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December 20, 2007
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Ky. department eliminates detective positions

The Associated Press

BOWLING GREEN, Ky. — A south-central Kentucky sheriff has eliminated detective jobs and shifted two employees to patrol duties due to budget cuts.

The Warren County sheriff's office budget for 2007 was $2.3 million - a decrease of $114,405 from the previous year, and $505,000 less than what the office requested.

The latest changes mean Warren County becomes one of four area sheriff's departments without full-time investigative detectives - joining Butler, Edmonson and Simpson counties. Other sheriff's offices in nearby counties of Allen, Barren, Logan and Hart have investigative detectives.

With the elimination of detective positions, Warren County sheriff's deputies will conduct their own investigations on most cases, Maj. Randy Hargis said.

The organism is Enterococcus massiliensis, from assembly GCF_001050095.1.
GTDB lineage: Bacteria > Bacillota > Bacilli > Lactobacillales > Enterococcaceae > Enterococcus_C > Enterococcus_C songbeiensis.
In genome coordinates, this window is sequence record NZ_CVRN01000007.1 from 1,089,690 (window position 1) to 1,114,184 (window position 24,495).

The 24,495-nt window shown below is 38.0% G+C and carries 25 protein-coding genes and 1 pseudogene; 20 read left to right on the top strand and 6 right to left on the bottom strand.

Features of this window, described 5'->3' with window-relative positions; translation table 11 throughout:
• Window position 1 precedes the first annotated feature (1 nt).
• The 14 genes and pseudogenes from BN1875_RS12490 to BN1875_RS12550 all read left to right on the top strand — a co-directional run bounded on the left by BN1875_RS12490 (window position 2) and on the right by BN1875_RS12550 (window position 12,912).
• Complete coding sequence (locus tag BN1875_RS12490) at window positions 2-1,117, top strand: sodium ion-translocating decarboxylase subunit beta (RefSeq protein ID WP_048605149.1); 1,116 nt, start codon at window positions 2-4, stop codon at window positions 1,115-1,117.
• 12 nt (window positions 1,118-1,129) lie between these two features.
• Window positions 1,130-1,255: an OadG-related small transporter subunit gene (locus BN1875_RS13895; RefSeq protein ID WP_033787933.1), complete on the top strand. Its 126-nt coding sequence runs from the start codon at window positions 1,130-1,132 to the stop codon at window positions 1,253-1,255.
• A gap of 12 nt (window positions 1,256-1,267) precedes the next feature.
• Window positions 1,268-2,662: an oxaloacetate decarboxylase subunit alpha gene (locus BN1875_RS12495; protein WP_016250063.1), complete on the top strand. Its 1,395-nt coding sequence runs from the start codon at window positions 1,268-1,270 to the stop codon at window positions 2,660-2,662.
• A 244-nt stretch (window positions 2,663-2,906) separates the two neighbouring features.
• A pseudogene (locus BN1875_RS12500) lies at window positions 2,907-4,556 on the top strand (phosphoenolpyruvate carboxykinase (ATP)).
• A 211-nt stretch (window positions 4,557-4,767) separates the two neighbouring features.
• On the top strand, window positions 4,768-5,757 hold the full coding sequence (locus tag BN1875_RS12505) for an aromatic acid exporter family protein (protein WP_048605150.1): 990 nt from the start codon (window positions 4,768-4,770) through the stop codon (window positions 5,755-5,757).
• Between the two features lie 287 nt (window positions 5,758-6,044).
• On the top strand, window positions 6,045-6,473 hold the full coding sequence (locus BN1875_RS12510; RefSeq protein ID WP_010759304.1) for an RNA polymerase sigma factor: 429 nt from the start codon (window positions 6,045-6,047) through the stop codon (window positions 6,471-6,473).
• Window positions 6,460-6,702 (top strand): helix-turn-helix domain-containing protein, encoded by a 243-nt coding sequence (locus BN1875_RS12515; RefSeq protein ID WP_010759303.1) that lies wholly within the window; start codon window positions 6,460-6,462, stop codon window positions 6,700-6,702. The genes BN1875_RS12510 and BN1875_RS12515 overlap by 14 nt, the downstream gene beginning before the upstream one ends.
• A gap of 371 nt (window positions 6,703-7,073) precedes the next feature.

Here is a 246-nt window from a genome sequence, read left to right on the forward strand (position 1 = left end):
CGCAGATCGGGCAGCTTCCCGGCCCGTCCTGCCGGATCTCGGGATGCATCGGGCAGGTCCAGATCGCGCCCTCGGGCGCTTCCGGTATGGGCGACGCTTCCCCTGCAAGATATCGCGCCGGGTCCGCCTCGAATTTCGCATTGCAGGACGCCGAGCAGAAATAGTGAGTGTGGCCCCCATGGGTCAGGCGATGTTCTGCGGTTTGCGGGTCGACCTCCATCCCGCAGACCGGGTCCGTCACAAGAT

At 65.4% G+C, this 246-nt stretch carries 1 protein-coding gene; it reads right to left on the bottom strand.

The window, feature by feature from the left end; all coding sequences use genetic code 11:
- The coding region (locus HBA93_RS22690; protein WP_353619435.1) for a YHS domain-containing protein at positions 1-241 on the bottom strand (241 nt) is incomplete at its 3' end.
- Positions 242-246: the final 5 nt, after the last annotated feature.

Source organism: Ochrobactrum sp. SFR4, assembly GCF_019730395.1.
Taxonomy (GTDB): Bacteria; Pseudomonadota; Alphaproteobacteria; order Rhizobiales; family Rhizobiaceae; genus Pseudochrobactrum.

"In more serious cases, the decision will be made by the supervisor to call state police for assistance," Hargis said.

Right now, the sheriff's office has a greater need for deputies, Hargis said, though the return of detective positions is planned if the budget allows.

Every county department had to make cuts in their annual budgets, Warren County Judge-Executive Mike Buchanon said.

"I believe that the sheriff determined that his office could more efficiently serve the people by cutting detectives and utilizing more uniformed deputies on the roads," he said. "His cuts help to provide the well-deserved cost of living increases for all of the men and women in his department."

The role of detective is seen as vital to Barren County Sheriff Chris Eaton, whose department is serving a population less than half the size of Warren County's.

Responding to calls is the most important thing for any department, Eaton said, but having local detectives is a big asset. Still, even his department - which has an investigative unit - usually seeks help from state police detectives on major cases.

Associated PressCopyright 2014 Associated Press. All rights reserved. This material may not be published, broadcast, rewritten, or redistributed.

"It's always better for the victim to have multiple agencies working together to solve a crime," Eaton said.






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